Antique stores are a good hunting ground and even if the store doesn’t have one in inventory, talking to the proprietor may give you a lead.
An antique microscope collector, whether he/she is an investor or hobbyist, must possess the knowledge to determine the authenticity of an intended purchase.
Designs from the 17th century were very rudimentary, sometimes made from wood or leather; these designs gave way to brass in the 18th century and remained predominate until the 1930’s, when metal alloys became popular.
Some early models were hand-held or rested on a stand or box. The development of the tripod-style base in the early 1700’s became the standard for the basic microscope design.
Many microscopes were sold in wooden boxes with serial numbers on them and finding a vintage microscope with the box enhances the value.
Proud of their craftsmanship, microscope makers routinely inscribed their name and model number on instruments –making identification of the exact make and model of an antique microscope is easier than most other antiques.
Acquiring an atlas of antique instruments is still a good idea, with some publications available online.
As with most collectibles, rarity, rather than mere age, determines value.
A complete antique microscope set is worth more than one missing pieces.
Old microscopes all came with several eyepieces of varying magnification; consequently if the microscope you are considering purchasing has only one eyepiece it may not be complete.
Slides, casings and manuals also make a large difference in value.
Popularly collected brands are Bausch & Lomb, Carl Zeiss, and Powell & Lealand – luminaries of the 1800s that combined aesthetics and precision.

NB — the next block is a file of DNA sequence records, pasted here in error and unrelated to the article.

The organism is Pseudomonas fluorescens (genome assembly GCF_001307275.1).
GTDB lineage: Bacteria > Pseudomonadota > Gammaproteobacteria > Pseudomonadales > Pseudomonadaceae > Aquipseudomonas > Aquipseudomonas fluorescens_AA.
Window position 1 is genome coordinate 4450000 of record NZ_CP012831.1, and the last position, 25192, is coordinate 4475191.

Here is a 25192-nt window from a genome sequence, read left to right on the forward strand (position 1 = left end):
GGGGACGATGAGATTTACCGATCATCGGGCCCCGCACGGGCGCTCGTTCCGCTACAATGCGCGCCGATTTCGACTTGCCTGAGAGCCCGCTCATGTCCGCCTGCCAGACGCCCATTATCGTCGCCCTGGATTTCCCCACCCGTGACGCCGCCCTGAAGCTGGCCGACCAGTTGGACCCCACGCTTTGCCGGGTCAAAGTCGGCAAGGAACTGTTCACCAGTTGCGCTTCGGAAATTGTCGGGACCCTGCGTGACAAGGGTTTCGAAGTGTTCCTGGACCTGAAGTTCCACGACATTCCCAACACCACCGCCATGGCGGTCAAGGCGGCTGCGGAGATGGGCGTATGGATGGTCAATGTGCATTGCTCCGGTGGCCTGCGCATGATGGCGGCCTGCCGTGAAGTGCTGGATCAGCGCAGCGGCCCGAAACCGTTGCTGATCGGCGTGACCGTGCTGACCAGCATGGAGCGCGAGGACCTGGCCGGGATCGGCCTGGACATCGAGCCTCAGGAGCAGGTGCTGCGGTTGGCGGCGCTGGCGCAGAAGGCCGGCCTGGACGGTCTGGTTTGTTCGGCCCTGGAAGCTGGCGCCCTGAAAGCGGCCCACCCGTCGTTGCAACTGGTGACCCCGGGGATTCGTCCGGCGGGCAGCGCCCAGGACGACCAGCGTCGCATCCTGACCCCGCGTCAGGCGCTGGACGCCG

Bausch & Lomb were popular for their Stereo Zoom series and subsequently were acquired by Leica, Chinese copies/makes are manufactured in their place.
Zeiss are still in business today as the oldest optical company and largest producer.
Some vintage microscopes sell for a few hundred dollars, but most collectible models start in the thousand-dollar range.
A Bausch & Lomb 1898 Model BB recently sold for just over $2,000 and other models sell as high as $10,000. Several Leitz microscopes from the 1920’s range from $500 to $800; however, eBay vendors have sold a few Leitz models from the late 19th century for less than $200.
The beauty of an antique microscope is manifested in myriad ways.
The shiny brass casing, the precision of 150 year-old gears, the solid metallic feel – all combine to instill a feeling of awe that a microscope can be so beautiful and functional after so many years.
Leeuwenhoek Microscope - Designed around 1668 by a Dutchman, Antony van Leeuwenhoek, the microscope was a simple single lens device completely handmade including the screws and rivets with greater clarity and magnification than compound microscopes of its time.
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The material on this page is not medical advice and is not to be used for diagnosis or treatment. Although care has been taken when preparing this page, its accuracy cannot be guaranteed. Scientific understanding changes over time.